My inaugural piece for the Sunday Times is now online. It's my best shot at understanding the man again as what once seemed unimaginable takes place before our eyes. Money quote:

He doesn’t charm like Clinton did and Bush tried to. Unlike both men, but especially Clinton, he appears to have no need to be loved by everyone in the room. He often finds it hard to disguise how tired he feels. He is capable of evoking enormous inspiration, but he has yet to be able to hide it when he is bored. There is a wryness to his conversation and a dryness to his humor, both of which are sustained by an intellect of power. The revered liberal jurist Larry Tribe has said that in decades of teaching at Harvard Law School, he has never had a cleverer student than Obama. I don’t think he’s exaggerating. Intellectually, Obama is in Bill Clinton’s league. But what he has over Clinton is emotional intelligence to buttress his grasp of policy.

What he gets, what he seems to intuit, is how to make others feel as if they are being heard. This is simple enough in theory but hard to pull off consistently in practice. His model is to figure out what another person needs and, if it helps Obama to get what he wants, to provide it.

He sensed that Hillary Clinton needed independent respect in defeat. He couldn’t give her the vice-presidency, which she desperately wanted, because it would have given her a dangerous rival power base if they succeeded. So he offered her the next best thing, and she, unlike her husband, was smart enough to say yes.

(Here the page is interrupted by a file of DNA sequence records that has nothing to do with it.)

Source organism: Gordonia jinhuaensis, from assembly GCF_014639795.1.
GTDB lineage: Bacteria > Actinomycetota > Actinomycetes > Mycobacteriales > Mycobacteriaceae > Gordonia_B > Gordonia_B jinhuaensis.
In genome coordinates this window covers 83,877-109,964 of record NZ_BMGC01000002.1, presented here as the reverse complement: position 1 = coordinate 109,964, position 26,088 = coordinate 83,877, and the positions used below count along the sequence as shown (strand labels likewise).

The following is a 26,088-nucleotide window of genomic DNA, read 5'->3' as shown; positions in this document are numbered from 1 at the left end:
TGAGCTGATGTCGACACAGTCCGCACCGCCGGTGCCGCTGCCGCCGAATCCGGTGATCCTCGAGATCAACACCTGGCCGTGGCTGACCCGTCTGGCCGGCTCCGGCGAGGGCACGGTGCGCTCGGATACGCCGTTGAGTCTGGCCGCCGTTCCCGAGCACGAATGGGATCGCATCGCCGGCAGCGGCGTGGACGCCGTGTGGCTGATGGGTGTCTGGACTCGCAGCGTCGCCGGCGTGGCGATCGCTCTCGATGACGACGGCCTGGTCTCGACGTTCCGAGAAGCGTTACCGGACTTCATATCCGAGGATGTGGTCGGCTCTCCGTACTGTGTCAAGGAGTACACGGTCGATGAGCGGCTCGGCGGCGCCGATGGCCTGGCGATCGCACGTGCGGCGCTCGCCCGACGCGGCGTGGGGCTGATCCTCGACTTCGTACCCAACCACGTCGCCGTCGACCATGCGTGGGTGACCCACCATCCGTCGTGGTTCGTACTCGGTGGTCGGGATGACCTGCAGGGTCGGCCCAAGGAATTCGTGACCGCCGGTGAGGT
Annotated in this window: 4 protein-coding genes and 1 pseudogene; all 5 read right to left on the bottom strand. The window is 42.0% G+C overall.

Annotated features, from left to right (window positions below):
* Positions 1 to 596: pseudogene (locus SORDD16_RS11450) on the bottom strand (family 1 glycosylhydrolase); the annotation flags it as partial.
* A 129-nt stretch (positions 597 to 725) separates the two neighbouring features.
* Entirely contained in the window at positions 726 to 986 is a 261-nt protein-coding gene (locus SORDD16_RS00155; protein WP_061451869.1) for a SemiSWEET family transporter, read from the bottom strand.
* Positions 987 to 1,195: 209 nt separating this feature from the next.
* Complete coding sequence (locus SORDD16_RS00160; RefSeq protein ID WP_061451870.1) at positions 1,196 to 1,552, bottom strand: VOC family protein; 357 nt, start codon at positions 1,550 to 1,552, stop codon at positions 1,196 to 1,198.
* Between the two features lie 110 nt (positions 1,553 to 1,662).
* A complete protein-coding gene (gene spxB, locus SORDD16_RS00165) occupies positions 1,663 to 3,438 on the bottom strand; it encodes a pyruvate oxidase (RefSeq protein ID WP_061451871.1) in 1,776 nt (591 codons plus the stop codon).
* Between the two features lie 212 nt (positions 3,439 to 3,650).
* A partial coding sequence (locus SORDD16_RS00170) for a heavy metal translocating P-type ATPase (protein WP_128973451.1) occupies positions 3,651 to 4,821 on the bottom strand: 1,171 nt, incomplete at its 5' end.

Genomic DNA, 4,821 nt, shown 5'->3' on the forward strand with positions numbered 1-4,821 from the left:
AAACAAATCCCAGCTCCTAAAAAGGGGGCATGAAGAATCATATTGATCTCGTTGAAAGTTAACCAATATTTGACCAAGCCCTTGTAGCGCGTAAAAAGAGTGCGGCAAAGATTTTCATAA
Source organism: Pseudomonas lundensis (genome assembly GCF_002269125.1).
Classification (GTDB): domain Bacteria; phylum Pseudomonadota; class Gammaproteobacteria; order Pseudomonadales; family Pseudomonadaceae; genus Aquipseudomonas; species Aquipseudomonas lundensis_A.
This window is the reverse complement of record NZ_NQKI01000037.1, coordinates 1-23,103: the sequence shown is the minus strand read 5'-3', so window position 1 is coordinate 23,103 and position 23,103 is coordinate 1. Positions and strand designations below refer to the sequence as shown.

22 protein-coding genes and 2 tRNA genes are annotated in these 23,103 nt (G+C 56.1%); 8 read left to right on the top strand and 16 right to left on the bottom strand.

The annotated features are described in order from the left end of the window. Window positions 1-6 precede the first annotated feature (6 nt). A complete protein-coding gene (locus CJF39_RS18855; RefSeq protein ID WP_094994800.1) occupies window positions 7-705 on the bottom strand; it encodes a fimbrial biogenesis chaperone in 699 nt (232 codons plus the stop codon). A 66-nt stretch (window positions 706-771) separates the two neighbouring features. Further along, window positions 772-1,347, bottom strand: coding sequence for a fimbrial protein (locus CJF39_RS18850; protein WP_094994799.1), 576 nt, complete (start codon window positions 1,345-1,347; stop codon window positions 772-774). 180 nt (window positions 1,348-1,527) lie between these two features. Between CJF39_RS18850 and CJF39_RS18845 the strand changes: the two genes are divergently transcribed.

He realised that Rick Warren was an egomaniac and wanted some kind of platform, so he gave him a largely symbolic role at the inauguration and allowed Warren to preen. He knew that what Washington pundits really craved was not the truth, but a sense of their own importance. So he let them throw him a dinner party.

He sensed that McCain was in deep emotional withdrawal after his horrifying and crude descent into raw partisanship last autumn. And so he celebrated the old, bipartisan McCain and asked for his support in the Senate.

This is not typical for politicians in any climate and era. In the post-Clinton, post-Bush divide of the US, it’s a shock of sorts, and one most Washingtonians have yet to absorb. More shocks, I suspect, are to come, as people begin to realise that the new politics Obama promised is actually more than just a marketing device for a campaign.

Yes he can. The question in my mind right now is: can we?

(Photo: Emmanuel Dunand/AFP/Getty.)